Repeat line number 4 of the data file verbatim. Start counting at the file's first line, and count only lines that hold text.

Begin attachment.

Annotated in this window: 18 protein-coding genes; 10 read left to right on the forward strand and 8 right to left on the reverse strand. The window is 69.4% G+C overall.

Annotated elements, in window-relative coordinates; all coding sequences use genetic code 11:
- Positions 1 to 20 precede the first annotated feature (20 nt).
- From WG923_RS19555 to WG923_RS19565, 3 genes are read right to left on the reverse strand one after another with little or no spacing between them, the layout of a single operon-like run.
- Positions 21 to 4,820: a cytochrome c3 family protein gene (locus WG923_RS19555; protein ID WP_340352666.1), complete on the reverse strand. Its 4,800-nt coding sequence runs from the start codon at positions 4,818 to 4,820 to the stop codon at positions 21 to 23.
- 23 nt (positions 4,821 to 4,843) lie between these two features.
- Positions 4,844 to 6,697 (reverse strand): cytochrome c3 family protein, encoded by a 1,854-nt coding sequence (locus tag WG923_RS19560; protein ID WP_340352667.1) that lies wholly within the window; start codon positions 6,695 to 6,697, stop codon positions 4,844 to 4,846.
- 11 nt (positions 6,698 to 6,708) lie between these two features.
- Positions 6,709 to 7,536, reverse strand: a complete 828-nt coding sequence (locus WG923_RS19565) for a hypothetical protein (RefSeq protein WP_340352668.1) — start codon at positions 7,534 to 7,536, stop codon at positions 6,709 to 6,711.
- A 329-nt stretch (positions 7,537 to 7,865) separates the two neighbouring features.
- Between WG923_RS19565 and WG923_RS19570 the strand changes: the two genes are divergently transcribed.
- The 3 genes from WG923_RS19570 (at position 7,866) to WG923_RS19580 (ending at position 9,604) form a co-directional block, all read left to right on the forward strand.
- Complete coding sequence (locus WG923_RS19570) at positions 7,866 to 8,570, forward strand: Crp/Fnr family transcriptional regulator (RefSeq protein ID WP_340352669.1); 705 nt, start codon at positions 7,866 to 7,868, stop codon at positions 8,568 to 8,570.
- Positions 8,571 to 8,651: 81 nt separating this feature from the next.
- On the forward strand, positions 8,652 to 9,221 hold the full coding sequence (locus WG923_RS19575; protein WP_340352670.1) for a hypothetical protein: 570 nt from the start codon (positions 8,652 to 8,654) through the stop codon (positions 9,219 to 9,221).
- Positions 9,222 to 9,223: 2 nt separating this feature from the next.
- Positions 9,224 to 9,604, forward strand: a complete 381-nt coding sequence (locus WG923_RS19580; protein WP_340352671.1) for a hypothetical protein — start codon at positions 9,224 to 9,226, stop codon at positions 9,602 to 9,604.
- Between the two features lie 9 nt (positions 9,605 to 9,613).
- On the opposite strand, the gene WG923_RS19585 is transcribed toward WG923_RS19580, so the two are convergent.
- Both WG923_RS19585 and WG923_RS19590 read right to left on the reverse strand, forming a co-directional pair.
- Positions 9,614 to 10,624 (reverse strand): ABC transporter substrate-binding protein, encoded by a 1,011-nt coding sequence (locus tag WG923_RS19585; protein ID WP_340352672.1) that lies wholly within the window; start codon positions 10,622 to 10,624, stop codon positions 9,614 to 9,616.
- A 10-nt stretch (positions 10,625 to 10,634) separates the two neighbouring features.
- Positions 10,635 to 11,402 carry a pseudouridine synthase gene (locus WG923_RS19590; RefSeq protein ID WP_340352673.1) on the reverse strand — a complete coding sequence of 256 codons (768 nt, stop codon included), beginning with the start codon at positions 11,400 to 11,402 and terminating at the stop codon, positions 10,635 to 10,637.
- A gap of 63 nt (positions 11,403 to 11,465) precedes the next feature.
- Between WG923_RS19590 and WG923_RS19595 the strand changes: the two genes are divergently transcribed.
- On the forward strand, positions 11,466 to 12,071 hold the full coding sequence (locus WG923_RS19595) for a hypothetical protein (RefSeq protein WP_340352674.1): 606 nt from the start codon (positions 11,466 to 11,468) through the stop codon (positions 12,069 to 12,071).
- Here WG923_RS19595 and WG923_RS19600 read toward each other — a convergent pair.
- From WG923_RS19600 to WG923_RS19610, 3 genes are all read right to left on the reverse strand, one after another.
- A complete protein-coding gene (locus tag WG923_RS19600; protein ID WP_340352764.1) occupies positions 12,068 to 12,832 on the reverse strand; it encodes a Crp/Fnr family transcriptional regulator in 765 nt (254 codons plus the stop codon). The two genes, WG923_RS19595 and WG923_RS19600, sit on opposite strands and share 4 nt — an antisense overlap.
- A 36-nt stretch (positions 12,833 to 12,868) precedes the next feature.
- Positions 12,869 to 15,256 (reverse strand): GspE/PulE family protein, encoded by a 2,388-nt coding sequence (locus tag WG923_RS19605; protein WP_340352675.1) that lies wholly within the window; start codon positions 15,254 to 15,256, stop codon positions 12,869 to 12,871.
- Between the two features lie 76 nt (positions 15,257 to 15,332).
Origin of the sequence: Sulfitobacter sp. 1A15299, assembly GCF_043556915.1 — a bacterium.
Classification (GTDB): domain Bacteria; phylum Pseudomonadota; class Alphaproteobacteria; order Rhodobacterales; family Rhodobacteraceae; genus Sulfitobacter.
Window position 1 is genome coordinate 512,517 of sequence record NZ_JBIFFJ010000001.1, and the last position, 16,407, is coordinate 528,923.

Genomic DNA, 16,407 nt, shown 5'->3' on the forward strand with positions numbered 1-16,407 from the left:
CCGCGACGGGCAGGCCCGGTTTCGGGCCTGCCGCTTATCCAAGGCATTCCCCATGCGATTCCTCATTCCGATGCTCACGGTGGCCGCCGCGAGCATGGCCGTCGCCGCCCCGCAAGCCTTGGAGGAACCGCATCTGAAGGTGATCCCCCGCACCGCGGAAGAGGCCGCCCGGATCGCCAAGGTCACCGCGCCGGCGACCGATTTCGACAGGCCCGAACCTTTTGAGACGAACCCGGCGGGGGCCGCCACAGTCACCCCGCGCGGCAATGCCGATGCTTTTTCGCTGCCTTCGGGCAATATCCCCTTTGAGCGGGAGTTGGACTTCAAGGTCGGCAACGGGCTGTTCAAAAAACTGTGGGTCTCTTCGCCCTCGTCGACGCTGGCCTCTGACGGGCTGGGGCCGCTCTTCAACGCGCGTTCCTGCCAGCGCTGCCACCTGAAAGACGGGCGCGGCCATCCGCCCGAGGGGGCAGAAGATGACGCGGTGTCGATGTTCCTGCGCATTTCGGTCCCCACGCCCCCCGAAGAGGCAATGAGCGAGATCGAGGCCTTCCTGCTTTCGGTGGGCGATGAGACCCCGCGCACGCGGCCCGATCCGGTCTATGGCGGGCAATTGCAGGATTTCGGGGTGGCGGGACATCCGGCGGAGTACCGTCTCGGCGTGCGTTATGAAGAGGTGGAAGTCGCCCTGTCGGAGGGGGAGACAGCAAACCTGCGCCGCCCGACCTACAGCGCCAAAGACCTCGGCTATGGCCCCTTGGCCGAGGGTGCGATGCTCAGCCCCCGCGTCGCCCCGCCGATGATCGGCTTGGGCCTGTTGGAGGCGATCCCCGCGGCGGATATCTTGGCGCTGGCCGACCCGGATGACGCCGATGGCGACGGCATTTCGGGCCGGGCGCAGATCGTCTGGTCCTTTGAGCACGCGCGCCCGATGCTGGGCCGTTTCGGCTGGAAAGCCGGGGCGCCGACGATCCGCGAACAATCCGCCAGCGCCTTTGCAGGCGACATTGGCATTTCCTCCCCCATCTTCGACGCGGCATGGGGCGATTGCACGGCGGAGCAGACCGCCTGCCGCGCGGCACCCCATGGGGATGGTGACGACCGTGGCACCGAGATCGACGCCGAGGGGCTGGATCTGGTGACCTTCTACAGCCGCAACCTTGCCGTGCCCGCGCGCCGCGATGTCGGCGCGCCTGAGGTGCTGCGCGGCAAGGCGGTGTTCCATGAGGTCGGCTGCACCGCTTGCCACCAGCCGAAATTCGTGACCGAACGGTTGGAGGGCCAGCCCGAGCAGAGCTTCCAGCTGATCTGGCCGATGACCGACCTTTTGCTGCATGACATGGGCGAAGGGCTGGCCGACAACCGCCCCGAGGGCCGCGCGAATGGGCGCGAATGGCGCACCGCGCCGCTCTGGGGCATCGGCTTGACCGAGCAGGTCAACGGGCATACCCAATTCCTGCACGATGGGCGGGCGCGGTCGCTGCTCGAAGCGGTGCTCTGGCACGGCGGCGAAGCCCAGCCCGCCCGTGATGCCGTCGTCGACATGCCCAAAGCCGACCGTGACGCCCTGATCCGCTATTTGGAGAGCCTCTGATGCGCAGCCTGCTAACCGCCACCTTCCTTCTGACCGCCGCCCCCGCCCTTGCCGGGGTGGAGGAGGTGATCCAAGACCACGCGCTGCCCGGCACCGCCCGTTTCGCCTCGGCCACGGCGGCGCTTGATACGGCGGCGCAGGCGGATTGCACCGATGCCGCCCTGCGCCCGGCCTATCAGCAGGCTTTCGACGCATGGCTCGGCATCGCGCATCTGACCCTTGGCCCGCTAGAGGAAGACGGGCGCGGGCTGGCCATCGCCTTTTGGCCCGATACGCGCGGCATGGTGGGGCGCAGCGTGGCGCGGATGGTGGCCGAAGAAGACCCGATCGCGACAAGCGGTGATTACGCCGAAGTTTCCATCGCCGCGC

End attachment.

- From WG923_RS19555 to WG923_RS19565, 3 genes are read right to left on the reverse strand one after another with little or no spacing between them, the layout of a single operon-like run.